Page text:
How to Figure the Amount of Pea Gravel Needed

Pea gravel is not just for playgrounds and picnic areas. Veterinarian Robert M. Bowker of the Michigan State University Equine Foot Laboratory, for example, recommends using pea gravel as stall bedding for chronically lame horses. Like any material, ordering more than needed can be expensive and create storage issues until the excess is used. Thanks to area calculators, it is possible to order just the right amount every time.

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Pea gravel
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Measure the area

If the area to be covered is a square or rectangle, you easily can calculate the amount of pea gravel needed by hand. Measure the length, width and depth in feet of the area to be covered. Multiply the three numbers together. Divide by 27 to get the number of cubic yards of pea gravel needed. For example, if the area is 9 feet square and the gravel is to be a foot deep, multiply 9 by 9 by 1 to get 81. Divide 81 by 27 to get 3 cubic yards of gravel.

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If the area to be covered is a more irregular shape, convert the shapes to their nearest equivalent shapes. For example, an oval is a circle cut in half, with a rectangle in between.

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Open the area calculator at

Open the area calculator at, in the References section of this article.

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Select the shape of the area to be covered

Select the shape of the area to be covered with pea gravel. If the area is irregular, select all the shapes needed for full coverage.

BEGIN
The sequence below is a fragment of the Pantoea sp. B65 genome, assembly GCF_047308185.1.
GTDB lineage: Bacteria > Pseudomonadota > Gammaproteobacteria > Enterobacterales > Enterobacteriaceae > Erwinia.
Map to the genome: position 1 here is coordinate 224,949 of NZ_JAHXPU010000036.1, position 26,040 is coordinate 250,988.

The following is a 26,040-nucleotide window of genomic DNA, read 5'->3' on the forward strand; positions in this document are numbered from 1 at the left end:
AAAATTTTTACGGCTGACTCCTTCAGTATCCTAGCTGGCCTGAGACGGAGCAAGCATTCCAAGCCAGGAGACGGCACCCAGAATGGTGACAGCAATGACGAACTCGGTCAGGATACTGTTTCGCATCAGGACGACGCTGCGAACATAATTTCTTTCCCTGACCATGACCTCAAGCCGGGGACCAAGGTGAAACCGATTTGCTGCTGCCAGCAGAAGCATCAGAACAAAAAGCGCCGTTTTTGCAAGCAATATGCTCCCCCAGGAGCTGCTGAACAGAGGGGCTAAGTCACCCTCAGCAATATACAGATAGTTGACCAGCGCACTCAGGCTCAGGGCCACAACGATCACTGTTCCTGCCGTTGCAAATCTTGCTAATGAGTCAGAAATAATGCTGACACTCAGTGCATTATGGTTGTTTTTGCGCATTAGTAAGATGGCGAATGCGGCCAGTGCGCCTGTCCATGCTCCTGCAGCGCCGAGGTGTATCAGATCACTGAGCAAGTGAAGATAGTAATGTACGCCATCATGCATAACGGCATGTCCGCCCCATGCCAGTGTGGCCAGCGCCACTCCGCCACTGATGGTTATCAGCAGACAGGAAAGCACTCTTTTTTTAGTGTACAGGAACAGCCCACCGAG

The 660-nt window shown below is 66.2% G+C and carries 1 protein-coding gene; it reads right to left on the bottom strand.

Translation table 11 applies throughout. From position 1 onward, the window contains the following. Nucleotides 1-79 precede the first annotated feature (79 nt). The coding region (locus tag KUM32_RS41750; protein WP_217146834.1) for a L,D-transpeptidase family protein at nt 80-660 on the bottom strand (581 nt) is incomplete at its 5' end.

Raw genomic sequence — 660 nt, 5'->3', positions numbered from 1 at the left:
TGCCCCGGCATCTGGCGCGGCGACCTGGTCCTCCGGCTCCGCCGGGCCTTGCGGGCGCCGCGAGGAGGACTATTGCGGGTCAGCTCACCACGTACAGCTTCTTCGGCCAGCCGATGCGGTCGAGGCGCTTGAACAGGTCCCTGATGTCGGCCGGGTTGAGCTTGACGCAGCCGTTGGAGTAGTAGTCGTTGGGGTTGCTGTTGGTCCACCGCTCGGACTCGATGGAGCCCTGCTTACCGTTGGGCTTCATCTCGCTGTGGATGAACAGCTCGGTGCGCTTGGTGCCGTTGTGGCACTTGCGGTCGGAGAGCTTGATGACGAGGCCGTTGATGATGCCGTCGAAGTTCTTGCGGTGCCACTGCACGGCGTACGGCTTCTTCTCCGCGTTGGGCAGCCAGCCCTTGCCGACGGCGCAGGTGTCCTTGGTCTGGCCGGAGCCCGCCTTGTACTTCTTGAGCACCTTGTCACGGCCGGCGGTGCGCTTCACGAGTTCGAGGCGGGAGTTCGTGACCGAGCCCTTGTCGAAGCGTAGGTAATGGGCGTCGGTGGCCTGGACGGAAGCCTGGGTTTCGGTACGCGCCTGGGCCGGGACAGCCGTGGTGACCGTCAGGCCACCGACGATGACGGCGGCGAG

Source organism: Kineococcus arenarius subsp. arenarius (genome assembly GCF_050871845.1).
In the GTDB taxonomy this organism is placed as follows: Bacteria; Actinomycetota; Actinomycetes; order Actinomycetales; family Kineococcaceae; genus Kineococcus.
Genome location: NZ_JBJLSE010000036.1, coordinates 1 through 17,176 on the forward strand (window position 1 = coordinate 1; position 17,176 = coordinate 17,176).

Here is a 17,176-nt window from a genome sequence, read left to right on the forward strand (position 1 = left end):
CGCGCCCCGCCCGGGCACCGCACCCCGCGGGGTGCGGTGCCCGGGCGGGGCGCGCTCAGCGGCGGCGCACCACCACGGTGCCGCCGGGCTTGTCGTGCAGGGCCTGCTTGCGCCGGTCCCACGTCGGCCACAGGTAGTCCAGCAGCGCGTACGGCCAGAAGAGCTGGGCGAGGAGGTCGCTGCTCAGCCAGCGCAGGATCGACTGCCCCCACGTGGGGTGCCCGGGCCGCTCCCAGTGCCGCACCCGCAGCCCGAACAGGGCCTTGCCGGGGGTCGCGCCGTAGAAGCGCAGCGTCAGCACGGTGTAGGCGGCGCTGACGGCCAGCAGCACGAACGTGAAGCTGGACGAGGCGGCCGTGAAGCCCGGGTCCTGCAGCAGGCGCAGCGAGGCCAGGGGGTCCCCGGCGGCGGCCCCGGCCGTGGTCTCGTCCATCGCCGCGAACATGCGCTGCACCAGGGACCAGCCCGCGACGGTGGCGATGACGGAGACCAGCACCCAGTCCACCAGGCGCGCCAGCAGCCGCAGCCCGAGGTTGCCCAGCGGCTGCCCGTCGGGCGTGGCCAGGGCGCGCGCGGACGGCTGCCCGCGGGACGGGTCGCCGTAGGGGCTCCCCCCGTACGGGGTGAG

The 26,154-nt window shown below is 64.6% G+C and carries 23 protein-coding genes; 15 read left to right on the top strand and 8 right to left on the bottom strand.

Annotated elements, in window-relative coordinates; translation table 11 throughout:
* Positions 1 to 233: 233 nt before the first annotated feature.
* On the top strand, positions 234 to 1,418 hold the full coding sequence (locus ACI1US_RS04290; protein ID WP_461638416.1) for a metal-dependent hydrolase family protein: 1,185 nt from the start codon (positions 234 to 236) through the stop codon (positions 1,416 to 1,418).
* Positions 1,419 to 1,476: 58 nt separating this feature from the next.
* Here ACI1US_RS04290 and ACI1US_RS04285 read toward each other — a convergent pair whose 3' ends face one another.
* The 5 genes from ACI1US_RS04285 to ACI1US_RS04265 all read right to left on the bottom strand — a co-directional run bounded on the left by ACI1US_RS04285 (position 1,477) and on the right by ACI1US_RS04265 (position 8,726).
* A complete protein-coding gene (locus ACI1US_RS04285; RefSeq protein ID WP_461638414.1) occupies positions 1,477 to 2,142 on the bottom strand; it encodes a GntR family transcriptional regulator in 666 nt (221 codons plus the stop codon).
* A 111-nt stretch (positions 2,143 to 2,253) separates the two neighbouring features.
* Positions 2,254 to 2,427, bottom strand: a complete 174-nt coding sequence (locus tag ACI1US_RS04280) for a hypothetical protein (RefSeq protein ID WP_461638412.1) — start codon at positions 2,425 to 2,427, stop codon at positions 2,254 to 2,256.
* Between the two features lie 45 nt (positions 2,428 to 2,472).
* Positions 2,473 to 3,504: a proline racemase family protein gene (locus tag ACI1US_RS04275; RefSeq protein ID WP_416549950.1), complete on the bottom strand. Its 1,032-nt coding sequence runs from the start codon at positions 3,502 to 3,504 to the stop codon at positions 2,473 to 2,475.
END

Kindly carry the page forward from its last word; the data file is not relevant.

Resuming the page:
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Type the required information into the correct boxes

Type the required information into the correct boxes. Press "calculate," for each shape needed. Add all the amounts together if there is more than one shape needed.

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Order the number of cubic yards recommended

Order the number of cubic yards of pea gravel recommended by the calculator. For example, an oval made up of an 8-by-10-foot rectangle and two half-circles with a radius of 4 feet requires nearly 5 cubic yards of pea gravel to cover the area 1 foot deep in pea gravel.

Jane Smith

Jane Smith

Jane Smith has provided educational support, served people with multiple challenges, managed up to nine employees and 86 independent contractors at a time, rescued animals, designed and repaired household items and completed a three-year metalworking apprenticeship. Smith's book, "Giving Him the Blues," was published in 2008. Smith received a Bachelor of Science in education from Kent State University in 1995.